So now, you have kids who grow bored with reading because everything they’re reading is too easy for them, and you have kids who start to hate reading because they’re being an ineffective method. Either way, it’s discouraging.

Schools need to find a balance between having students study historically important books and allowing them the freedom to read what they want. Schools have to allow kids to read at their level, regardless of if that’s higher or lower than where they’re expected to be.

English teacher Kelly Stetten says it’s an issue with time, both for teachers and students. “Being able to adhere to the standards,” Stetten said, “and teach the curriculum while allowing that choice [of what to read] can be hard.” 

Reading is about education and information, but it’s also about a good story and having fun, and schools need to learn to embrace that part of it.

“Reading can be as fun as binge watching your favorite Netflix series,” said Stetten. “It can be like that, you just have to find the right thing.”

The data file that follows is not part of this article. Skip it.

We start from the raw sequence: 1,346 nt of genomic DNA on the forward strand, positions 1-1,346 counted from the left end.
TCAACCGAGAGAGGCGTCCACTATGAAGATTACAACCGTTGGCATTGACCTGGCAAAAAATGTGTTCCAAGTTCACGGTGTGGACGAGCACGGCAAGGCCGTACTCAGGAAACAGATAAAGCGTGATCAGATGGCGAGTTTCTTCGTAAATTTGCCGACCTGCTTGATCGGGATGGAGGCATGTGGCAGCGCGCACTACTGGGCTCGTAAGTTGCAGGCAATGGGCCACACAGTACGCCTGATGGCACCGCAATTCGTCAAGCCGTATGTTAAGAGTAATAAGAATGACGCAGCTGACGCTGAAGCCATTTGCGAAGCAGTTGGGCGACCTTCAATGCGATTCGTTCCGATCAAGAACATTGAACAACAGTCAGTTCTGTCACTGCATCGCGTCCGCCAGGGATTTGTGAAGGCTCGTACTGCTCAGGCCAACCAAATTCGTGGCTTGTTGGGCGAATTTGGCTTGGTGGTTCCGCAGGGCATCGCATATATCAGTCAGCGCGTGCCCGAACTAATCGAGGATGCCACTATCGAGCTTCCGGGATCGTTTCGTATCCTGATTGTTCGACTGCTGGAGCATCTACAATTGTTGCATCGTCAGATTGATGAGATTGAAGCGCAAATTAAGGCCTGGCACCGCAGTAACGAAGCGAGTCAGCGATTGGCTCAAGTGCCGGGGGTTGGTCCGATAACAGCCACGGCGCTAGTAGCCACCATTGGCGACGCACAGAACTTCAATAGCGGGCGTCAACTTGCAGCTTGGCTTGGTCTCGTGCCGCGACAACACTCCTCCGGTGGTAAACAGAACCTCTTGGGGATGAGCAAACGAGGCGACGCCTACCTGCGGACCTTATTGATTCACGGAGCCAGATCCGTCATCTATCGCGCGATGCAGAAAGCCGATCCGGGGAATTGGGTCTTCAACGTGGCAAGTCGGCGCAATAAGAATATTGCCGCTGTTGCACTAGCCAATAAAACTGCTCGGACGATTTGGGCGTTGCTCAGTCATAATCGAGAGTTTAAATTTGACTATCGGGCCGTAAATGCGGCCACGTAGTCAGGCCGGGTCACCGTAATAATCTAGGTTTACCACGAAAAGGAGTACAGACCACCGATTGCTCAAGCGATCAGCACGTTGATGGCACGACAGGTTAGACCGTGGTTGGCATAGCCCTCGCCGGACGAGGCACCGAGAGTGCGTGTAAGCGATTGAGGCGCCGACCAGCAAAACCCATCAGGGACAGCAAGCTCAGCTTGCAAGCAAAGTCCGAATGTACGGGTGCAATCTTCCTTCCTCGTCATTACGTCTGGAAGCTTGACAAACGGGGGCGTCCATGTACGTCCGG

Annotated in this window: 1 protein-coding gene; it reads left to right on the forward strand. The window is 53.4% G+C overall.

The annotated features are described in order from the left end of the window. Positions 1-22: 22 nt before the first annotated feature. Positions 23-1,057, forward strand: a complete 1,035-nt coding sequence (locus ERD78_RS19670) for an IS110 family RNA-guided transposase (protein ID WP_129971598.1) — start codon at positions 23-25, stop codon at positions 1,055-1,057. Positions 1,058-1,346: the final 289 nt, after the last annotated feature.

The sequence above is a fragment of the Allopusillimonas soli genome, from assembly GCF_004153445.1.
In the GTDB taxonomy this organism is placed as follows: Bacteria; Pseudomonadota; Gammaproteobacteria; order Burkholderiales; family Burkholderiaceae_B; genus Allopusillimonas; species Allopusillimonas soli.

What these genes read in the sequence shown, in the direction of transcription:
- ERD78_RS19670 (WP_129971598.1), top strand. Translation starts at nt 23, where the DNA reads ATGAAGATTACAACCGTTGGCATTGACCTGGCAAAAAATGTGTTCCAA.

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About the Contributor
Lexi Tuley
Lexi Tuley, Graphics Editor
Hello! I'm the graphics editor for Knight Life. This is my second year being on the Knight Life staff and I'm a senior. I love being on Knight Life and getting to write about things for the school and things that interest me. When I'm not working on school stuff or Knight Life I spend my time reading, playing video games, watching tv/ movies and crocheting.
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  • K

    KreiderNov 29, 2023 at 5:08 pm

    This is an excellent and important article. Great work!

    Reply
  • A

    AnonNov 27, 2023 at 2:51 pm

    Appreciate the inclusion of Emily Hanford’s article. She’s come out with several informative pieces, including the 6-part podcast called Sold a Story: How Teaching Kids to Read Went So Wrong. And this article from NowKalamazoo came out last spring highlights a program that was used in KPS for years and included the cueing system, “Reading Recovery, or regression?: KPS is using a reading program that recent studies show to be ineffective and potentially harmful.”

    Reply